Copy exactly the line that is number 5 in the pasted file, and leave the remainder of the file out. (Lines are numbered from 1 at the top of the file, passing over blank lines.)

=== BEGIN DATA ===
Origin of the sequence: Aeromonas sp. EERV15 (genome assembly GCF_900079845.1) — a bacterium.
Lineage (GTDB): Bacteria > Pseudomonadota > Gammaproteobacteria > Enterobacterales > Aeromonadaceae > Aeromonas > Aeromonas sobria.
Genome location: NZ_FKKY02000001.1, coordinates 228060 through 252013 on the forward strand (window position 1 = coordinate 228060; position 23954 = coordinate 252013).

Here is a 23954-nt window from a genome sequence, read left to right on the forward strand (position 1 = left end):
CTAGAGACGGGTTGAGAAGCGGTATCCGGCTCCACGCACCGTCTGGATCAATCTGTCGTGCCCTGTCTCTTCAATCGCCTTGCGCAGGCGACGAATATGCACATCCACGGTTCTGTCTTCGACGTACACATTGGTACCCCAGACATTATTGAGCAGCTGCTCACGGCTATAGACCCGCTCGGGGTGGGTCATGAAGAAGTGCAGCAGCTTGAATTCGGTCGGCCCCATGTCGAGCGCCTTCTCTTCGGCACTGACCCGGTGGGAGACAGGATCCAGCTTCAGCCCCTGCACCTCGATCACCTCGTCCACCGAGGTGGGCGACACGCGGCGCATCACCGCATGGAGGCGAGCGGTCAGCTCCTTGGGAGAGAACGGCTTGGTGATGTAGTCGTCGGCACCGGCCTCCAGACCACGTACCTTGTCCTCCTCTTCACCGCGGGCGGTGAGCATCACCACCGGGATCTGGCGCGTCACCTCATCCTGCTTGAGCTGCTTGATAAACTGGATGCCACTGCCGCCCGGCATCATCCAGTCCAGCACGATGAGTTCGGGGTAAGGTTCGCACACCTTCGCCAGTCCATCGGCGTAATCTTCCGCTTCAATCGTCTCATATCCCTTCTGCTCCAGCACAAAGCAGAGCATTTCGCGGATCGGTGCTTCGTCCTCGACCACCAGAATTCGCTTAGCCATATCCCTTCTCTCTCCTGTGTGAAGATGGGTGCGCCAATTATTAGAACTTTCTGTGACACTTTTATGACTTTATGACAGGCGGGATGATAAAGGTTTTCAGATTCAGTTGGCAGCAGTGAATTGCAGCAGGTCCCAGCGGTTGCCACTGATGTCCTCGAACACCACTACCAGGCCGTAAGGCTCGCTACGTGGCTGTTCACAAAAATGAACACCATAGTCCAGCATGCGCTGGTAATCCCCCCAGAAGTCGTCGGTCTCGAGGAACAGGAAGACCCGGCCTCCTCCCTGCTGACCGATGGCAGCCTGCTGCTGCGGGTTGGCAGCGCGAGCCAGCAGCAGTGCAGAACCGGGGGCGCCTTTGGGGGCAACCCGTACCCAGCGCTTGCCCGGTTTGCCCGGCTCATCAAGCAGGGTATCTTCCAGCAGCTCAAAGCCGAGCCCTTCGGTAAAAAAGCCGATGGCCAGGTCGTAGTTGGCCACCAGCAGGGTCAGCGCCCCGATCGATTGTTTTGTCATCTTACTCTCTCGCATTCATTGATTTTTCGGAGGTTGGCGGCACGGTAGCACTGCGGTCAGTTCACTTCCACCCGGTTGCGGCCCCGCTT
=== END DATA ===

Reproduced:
CTAGAGACGGGTTGAGAAGCGGTATCCGGCTCCACGCACCGTCTGGATCAATCTGTCGTGCCCTGTCTCTTCAATCGCCTTGCGCAGGCGACGAATATGCACATCCACGGTTCTGTCTTCGACGTACACATTGGTACCCCAGACATTATTGAGCAGCTGCTCACGGCTATAGACCCGCTCGGGGTGGGTCATGAAGAAGTGCAGCAGCTTGAATTCGGTCGGCCCCATGTCGAGCGCCTTCTCTTCGGCACTGACCCGGTGGGAGACAGGATCCAGCTTCAGCCCCTGCACCTCGATCACCTCGTCCACCGAGGTGGGCGACACGCGGCGCATCACCGCATGGAGGCGAGCGGTCAGCTCCTTGGGAGAGAACGGCTTGGTGATGTAGTCGTCGGCACCGGCCTCCAGACCACGTACCTTGTCCTCCTCTTCACCGCGGGCGGTGAGCATCACCACCGGGATCTGGCGCGTCACCTCATCCTGCTTGAGCTGCTTGATAAACTGGATGCCACTGCCGCCCGGCATCATCCAGTCCAGCACGATGAGTTCGGGGTAAGGTTCGCACACCTTCGCCAGTCCATCGGCGTAATCTTCCGCTTCAATCGTCTCATATCCCTTCTGCTCCAGCACAAAGCAGAGCATTTCGCGGATCGGTGCTTCGTCCTCGACCACCAGAATTCGCTTAGCCATATCCCTTCTCTCTCCTGTGTGAAGATGGGTGCGCCAATTATTAGAACTTTCTGTGACACTTTTATGACTTTATGACAGGCGGGATGATAAAGGTTTTCAGATTCAGTTGGCAGCAGTGAATTGCAGCAGGTCCCAGCGGTTGCCACTGATGTCCTCGAACACCACTACCAGGCCGTAAGGCTCGCTACGTGGCTGTTCACAAAAATGAACACCATAGTCCAGCATGCGCTGGTAATCCCCCCAGAAGTCGTCGGTCTCGAGGAACAGGAAGACCCGGCCTCCTCCCTGCTGACCGATGGCAGCCTGCTGCTGCGGGTTGGCAGCGCGAGCCAGCAGCAGTGCAGAACCGGGGGCGCCTTTGGGGGCAACCCGTACCCAGCGCTTGCCCGGTTTGCCCGGCTCATCAAGCAGGGTATCTTCCAGCAGCTCAAAGCCGAGCCCTTCGGTAAAAAAGCCGATGGCCAGGTCGTAGTTGGCCACCAGCAGGGTCAGCGCCCCGATCGATTGTTTTGTCATCTTACTCTCTCGCATTCATTGATTTTTCGGAGGTTGGCGGCACGGTAGCACTGCGGTCAGTTCACTTCCACCCGGTTGCGGCCCCGCTT